Both cases involved the reading of Bible passages prior to class in public schools. Schempp challenged a Pennsylvania law that stated that, "at least ten verses from the Holy Bible shall be read, without comment, at the opening of each public school day. Any child shall be excused from such Bible reading, or attending such Bible reading, upon written request of his parent or guardian." This was disallowed by a federal district court. Murray challenged the requirement of the Baltimore school board that the Lord's Prayer be recited prior to the beginning of the day's classes. This was upheld by both a state court and the Maryland Court of Appeals.
The Court ruled 8-1 against of allowing the reciting of the Bible verses and the Lord's Prayer.
|Majority Opinion: (Justice Clark)|
The test for assessing the violation of the Establishment Clause can be summarized as "what are the purpose and primary effect of the enactment. If either is the advancement of inhibition of religion then the enactment exceeds the scope of legislative power as circumscribed by the Constitution. That is to say that to withstand the structures of the Establishment Clause there must be a secular legislative purpose and a primary effect that neither advances nor inhibits religion." To violate the Free Exercise Clause, it is only necessary to show a coercive effect of a law's enactment. That these might merely be "minor encroachments on the First Amendment" is irrelevant. The Court does not disallow the comparative study of religion in public schools, but these religious observances were not instituted for such studies.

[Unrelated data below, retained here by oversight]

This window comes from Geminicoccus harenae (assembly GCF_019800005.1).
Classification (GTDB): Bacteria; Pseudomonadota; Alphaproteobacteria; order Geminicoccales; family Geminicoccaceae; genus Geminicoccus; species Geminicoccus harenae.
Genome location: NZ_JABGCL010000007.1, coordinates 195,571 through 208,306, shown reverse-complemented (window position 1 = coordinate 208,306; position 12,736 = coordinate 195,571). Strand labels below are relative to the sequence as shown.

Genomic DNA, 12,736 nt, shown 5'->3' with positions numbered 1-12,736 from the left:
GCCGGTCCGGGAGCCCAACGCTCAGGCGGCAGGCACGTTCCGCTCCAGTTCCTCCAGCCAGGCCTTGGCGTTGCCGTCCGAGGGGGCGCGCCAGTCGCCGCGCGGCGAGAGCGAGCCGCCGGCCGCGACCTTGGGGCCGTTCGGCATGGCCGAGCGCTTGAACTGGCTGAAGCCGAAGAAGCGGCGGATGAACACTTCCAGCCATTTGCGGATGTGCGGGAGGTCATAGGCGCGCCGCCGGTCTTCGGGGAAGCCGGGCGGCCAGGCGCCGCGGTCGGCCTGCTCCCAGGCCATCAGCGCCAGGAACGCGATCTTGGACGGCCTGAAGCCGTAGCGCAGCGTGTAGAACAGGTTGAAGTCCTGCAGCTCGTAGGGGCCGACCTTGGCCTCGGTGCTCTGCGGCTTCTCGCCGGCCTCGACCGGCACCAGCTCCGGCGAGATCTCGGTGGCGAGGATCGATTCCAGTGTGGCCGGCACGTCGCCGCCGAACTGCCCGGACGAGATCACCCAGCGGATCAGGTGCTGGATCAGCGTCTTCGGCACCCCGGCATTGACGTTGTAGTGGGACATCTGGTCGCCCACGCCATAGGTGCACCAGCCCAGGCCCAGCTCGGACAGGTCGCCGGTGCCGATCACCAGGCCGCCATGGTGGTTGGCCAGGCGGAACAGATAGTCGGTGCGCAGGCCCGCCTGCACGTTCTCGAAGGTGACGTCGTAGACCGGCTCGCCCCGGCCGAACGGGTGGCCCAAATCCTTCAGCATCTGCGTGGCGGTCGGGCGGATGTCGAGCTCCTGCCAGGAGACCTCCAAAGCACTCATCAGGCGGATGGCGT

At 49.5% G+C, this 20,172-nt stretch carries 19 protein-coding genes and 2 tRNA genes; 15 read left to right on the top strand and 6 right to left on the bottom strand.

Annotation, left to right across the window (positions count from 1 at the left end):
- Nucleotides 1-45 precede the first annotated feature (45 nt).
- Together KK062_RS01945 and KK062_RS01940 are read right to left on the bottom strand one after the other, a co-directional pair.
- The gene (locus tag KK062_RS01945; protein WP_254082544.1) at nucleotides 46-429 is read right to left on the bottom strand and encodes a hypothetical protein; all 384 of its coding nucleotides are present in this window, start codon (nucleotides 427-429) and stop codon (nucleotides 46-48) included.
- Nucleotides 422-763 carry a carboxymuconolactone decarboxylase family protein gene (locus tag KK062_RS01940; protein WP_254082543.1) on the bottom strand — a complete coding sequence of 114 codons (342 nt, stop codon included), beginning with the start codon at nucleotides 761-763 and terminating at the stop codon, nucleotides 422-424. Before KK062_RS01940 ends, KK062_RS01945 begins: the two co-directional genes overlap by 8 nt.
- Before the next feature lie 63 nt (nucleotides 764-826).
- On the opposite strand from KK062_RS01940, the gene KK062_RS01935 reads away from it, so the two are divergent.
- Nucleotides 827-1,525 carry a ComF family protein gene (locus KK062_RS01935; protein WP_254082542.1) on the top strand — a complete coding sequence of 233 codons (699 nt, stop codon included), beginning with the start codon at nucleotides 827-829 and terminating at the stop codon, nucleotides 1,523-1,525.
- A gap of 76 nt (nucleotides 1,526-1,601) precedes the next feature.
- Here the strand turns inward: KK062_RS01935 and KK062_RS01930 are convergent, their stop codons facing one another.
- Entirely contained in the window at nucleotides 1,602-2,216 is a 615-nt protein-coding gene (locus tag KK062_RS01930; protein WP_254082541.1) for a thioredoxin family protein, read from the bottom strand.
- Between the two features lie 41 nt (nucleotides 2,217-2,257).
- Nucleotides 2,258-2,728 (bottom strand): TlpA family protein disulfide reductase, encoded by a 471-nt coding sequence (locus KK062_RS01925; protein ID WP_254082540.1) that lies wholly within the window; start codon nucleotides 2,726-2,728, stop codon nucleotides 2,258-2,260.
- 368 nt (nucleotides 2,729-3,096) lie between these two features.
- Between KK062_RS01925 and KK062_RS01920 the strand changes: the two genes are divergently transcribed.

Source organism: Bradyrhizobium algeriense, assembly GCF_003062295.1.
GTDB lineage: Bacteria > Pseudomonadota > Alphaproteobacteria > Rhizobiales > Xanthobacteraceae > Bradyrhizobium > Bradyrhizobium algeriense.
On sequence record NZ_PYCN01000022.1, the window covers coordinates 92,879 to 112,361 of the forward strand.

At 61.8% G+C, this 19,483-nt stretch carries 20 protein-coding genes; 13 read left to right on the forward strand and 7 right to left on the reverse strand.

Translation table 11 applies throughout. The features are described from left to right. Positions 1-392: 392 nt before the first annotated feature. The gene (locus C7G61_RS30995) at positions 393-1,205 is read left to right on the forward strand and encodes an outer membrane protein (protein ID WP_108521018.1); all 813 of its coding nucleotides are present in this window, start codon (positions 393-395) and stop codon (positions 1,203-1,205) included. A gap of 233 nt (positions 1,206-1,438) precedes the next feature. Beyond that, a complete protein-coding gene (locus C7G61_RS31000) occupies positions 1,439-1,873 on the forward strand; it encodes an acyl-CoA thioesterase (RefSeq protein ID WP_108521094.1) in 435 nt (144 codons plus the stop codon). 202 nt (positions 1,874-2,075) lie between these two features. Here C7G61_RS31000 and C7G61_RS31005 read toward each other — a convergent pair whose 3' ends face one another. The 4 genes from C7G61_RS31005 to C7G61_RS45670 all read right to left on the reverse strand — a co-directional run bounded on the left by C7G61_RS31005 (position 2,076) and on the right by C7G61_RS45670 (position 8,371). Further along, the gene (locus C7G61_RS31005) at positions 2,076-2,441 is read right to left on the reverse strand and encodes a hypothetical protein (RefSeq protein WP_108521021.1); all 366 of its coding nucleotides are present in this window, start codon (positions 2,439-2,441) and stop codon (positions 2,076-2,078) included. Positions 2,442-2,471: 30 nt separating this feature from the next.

As with Engel, the Court determined that the voluntary nature of such religious exercises (allowing parents to exempt their children) did not prevent the statutes from violating the Establishment Clause.
|RealAudio of Oral Argument|
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